How COLD can they get?…

Since Sugar Bears are native to rainforests, they naturally enjoy a warm environment – and the general rule of thumb is: “if you’re cold – they’re cold”. Sugar Bears are EXTREMELY intelligent little animals, and will always seek out some sort of “heat source” if they get cold.

For example, since most homes keep their thermostats set in the mid-to-low 70’s, we always include a “heat rock” as a part of the cage setup that comes WITH every baby we sell ( see free special report “Keeping Healthy” for more info ). This heat rock acts like a “furnace” in their house, and you just leave it plugged in all the time. Since they’re not rodents, they won’t typically chew on the chord, and if they ever happen to get cold while in their cage, they’ll just “snuggle-up” close to it.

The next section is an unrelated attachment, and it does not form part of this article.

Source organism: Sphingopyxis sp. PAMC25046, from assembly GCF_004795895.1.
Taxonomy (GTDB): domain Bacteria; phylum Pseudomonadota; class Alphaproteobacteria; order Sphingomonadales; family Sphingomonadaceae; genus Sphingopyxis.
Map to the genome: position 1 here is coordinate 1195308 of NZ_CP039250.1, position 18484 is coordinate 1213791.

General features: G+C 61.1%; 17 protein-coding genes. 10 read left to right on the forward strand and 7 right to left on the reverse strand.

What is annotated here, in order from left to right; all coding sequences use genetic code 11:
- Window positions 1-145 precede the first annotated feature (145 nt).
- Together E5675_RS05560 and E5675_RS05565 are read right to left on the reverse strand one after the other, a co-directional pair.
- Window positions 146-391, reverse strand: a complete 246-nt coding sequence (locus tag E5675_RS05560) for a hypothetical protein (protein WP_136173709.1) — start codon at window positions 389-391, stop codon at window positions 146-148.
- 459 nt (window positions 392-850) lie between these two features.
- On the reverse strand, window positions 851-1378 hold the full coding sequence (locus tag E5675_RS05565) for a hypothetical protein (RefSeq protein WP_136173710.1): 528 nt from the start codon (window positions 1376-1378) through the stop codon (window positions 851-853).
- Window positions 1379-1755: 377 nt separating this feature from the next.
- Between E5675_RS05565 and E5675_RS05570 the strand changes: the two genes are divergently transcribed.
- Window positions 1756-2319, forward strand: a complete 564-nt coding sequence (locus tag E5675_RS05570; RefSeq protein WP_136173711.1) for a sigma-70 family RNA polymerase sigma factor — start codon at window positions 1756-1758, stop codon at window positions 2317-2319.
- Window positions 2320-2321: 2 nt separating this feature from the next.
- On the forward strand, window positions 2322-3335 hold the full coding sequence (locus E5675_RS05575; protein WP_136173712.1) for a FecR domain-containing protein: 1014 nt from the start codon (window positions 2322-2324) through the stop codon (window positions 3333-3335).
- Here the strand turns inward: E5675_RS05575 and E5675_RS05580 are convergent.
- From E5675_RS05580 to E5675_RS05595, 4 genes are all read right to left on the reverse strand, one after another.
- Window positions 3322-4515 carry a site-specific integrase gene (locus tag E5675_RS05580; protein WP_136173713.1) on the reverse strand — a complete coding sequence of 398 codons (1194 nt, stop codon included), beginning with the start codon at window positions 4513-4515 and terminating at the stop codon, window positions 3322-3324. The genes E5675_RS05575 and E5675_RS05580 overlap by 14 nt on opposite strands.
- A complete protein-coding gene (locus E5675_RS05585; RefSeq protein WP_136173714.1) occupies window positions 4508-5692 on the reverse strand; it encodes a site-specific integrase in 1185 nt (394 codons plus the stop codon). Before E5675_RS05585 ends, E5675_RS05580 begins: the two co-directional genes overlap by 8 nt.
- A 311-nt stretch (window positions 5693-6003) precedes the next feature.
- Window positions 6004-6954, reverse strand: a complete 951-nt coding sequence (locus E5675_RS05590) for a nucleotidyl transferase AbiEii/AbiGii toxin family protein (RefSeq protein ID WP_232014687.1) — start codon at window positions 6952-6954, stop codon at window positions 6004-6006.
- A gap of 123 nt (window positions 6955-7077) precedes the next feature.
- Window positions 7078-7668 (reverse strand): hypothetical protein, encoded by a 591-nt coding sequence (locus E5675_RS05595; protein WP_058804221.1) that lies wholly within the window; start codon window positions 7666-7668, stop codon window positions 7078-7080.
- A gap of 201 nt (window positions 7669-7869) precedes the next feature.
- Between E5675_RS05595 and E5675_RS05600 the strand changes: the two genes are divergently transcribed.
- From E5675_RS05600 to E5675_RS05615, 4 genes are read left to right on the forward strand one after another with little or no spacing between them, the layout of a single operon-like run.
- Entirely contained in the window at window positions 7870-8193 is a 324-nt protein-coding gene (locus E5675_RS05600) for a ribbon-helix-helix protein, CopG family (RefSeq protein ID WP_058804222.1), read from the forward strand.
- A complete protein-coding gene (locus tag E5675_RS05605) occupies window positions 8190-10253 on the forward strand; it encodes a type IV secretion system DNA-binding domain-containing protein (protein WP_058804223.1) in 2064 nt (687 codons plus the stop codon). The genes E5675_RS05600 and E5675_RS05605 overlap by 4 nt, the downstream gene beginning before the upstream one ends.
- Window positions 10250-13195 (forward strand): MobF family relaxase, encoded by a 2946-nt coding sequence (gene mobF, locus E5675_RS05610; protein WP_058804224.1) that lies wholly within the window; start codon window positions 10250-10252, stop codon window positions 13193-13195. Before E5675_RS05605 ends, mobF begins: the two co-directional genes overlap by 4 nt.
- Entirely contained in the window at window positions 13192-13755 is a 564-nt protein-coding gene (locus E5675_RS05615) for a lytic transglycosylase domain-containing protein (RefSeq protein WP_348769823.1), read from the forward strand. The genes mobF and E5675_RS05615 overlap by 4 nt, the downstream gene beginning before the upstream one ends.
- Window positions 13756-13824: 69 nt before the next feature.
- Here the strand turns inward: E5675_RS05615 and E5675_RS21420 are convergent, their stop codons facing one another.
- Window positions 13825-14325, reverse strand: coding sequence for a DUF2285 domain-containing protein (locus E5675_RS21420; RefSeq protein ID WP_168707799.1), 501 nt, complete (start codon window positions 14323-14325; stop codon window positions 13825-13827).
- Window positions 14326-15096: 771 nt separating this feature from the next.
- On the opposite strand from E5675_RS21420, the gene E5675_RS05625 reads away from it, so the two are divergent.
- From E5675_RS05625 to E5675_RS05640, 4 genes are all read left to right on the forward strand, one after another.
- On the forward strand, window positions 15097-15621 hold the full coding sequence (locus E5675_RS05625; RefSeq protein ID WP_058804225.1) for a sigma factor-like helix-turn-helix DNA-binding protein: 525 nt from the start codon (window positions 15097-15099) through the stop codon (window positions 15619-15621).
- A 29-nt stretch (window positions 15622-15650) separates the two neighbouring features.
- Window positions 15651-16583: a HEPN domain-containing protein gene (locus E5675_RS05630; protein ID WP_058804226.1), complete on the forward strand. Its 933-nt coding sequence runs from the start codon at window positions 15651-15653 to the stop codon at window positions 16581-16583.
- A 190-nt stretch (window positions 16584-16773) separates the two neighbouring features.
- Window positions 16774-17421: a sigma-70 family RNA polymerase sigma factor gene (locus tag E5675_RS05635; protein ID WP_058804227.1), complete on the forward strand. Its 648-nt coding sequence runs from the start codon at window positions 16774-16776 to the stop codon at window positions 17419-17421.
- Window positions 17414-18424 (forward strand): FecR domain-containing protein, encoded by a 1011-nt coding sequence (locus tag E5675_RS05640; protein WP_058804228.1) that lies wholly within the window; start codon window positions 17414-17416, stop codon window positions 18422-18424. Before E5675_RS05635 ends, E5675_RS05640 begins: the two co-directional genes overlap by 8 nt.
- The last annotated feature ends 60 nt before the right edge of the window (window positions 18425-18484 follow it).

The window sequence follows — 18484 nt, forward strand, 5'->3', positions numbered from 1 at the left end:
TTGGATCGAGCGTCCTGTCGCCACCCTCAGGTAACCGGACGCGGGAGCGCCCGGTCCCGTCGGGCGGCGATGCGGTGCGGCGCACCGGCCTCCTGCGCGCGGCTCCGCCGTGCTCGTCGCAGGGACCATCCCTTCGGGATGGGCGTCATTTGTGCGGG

Now, whenever they’re outside of their cage, a fully-bonded Sugar Bear will almost ALWAYS be “hanging out” somewhere on your body. Since their natural body temperature is 89 degrees Fahrenheit – and ours is 98 degrees Fahrenheit – we are basically just one big “heater” to them.

Therefore, if they ever get cold they will just climb inside your shirt or pocket and use YOUR body heat to stay warm. They are just EXTREMELY intelligent little animals, and they make excellent year-round companions in almost any climate.